The College of Design held a reception for eight architecture students who went to Berlin for a five-week workshop. It was held on Nov. 14 in the Lyle E. Lightfoot Forum
The Lyle E. Lightfoot Forum in the College of Design was packed full on Monday night, and for a good reason.
The opening reception for the 2016 Berlin Summer Academy took place from 5:30 p.m. to 7 p.m. and featured eight Iowa State architecture students’ different design projects. These students participated in a five-week workshop in Berlin, Germany.
Sponsored by Iowa State, the City College of New York, the German University of Technology and Beuth Hochschule für Technik Berlin, the eight Iowa State students spent their time in Germany immersed in the language, history and work over the summer.
Each year, the Summer Academy has a different topic. This year, the main objective for each student was to design a building or living space with a focus on the environmental process.
Each piece of work featured a description of the project, detailed diagrams and photos of the design process.
Dianyu Yang was one of the student designers. A senior in the architecture-professional degree program, Yang built his project, titled “Infill-Unfold” with the “population and housing needs in Berlin” in mind.
Yang described the five-week program, saying that during the design process, there were two workshops per week.
“Each [workshop] has a different topic… insulation, circulation… it’s all about the design,” Yang said.
Yang described the schedule of the program to be “very tight,” as each student must come in with a piece in mind and works throughout the weeks to improve and tighten up their visions.
Despite the time crunch, he said that while in the city, the group of students did find time to have some fun, and by doing so, became very tight-knit.
“This trip is longer than others,” Yang said. “We have weekend field trips with everyone together, going everywhere in the city with each other.”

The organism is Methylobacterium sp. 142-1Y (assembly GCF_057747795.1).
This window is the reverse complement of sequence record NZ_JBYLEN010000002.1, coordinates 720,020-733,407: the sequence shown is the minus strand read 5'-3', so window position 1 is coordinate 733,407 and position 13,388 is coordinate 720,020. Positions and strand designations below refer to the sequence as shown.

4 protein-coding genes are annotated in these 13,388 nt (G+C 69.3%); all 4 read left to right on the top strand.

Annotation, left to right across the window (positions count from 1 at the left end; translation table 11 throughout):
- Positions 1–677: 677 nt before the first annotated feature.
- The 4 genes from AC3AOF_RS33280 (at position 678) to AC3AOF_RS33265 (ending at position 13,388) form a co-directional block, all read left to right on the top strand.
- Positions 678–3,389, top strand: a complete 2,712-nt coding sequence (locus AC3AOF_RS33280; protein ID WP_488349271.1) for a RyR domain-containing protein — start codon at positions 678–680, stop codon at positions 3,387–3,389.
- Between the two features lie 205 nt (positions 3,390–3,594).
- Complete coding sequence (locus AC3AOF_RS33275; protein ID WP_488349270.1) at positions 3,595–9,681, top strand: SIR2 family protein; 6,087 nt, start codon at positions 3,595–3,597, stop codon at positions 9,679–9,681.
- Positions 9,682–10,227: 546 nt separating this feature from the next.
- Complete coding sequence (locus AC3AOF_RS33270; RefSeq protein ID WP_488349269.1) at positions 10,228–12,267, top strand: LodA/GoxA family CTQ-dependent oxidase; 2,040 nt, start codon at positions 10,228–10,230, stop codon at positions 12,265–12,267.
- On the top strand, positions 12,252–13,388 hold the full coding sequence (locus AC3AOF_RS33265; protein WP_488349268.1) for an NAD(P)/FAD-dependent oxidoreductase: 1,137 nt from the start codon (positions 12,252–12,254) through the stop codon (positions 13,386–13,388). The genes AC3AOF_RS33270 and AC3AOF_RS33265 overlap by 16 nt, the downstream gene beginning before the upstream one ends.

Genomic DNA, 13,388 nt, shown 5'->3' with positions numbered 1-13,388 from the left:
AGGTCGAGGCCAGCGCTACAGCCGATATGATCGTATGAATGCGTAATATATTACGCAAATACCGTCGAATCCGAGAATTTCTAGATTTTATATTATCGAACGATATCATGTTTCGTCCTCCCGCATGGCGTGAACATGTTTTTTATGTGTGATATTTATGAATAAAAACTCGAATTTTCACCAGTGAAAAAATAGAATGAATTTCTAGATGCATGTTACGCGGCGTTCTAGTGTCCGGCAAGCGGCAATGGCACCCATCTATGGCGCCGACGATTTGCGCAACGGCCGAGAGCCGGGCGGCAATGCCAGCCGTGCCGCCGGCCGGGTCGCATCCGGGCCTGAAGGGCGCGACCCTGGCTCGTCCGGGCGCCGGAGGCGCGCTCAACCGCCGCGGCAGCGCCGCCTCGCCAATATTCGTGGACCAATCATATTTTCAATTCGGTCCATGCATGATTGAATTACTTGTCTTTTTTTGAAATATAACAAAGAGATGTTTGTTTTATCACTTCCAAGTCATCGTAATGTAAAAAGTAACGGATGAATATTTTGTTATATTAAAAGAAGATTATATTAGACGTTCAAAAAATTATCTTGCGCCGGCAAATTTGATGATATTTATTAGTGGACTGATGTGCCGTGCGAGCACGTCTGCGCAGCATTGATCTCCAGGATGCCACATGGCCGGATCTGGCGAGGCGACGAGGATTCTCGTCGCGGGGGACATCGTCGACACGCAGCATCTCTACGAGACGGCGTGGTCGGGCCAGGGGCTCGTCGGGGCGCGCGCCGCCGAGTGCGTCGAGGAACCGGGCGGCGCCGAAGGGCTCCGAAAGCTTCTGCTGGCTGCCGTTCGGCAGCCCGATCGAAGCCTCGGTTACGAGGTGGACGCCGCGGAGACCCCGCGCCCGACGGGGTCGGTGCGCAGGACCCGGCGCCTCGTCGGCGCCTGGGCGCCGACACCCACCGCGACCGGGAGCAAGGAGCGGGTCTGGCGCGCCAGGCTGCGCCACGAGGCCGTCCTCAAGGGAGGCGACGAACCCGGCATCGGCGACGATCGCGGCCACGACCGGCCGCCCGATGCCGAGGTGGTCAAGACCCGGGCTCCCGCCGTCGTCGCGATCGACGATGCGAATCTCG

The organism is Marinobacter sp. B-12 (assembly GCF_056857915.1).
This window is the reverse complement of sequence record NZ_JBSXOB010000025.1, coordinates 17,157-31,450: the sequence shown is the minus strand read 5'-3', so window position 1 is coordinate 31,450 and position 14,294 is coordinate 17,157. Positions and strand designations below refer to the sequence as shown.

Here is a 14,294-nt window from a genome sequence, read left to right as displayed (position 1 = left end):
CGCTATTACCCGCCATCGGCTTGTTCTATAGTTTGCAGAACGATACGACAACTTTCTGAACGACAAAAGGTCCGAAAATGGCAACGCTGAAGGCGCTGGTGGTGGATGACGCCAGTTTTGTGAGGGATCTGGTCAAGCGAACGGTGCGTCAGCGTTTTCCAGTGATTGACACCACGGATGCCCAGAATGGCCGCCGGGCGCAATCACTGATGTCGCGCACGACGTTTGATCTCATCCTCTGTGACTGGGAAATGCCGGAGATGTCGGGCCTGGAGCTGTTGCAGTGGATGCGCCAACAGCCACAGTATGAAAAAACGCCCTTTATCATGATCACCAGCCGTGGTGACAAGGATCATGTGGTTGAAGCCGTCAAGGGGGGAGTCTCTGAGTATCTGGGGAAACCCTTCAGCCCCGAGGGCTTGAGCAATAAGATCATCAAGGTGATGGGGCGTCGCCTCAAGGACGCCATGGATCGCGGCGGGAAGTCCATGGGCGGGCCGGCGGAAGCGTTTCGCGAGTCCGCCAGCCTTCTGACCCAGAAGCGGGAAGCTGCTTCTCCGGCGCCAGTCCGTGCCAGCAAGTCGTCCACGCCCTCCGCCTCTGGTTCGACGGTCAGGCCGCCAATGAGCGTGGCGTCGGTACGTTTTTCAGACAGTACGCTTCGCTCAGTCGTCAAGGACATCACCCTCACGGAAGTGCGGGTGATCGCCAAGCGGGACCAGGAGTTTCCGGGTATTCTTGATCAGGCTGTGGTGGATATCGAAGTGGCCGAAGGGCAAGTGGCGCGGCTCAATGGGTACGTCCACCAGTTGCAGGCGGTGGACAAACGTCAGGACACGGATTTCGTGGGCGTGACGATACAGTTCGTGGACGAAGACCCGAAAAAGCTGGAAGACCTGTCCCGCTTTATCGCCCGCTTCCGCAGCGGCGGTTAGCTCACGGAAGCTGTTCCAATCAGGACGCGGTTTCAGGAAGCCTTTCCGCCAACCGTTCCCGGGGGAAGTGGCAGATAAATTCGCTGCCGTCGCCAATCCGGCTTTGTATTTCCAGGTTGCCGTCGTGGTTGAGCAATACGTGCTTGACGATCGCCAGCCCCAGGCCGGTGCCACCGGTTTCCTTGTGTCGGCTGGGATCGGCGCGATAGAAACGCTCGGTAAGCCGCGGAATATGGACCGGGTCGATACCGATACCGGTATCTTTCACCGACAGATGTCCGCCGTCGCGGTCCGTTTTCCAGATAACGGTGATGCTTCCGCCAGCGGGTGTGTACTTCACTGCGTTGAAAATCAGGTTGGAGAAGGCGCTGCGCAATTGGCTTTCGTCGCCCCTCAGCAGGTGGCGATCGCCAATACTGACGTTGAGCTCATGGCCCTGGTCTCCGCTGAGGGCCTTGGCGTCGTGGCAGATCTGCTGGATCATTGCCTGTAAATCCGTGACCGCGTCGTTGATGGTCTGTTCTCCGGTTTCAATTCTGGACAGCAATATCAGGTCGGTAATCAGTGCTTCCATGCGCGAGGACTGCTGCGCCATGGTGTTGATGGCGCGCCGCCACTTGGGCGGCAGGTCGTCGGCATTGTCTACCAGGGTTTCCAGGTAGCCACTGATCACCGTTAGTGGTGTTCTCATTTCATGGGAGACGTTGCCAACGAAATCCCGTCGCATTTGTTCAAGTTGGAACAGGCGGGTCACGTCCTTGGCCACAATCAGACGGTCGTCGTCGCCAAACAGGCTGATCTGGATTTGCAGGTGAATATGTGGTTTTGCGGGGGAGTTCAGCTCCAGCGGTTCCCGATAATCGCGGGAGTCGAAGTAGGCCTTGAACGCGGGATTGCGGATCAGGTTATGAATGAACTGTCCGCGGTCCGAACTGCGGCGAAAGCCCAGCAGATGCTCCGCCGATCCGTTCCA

Yang added that traveling to Berlin was an incredible opportunity. He described the group of students as “family” and said the “introduction to the different culture” was one item he took away from the experience.
“We took Germany history and language classes … introducing us to the culture we were staying in,” he said.
The other works featured at the reception included pieces made by either individual students or groups of students from the sponsoring schools.
One of the group projects included event attendee Marcel Seidel. Titled “LIVING,” the piece featured a building design that was divided into three pieces, cut back and “translates the different rooftop situate with shifting heights and rooftops.”
Other pieces were titled “The Canyon,” by Chen Lang, senior in the architecture-professional degree program, and “Filling the Gap: Apartment for Berlin” by Jian Cao, another senior in architecture, designed with a group.
Yang credited the class credits for why he and so many other students embark on the five-week program but encourages all design students to look into the program and take advantage of the opportunity if they can.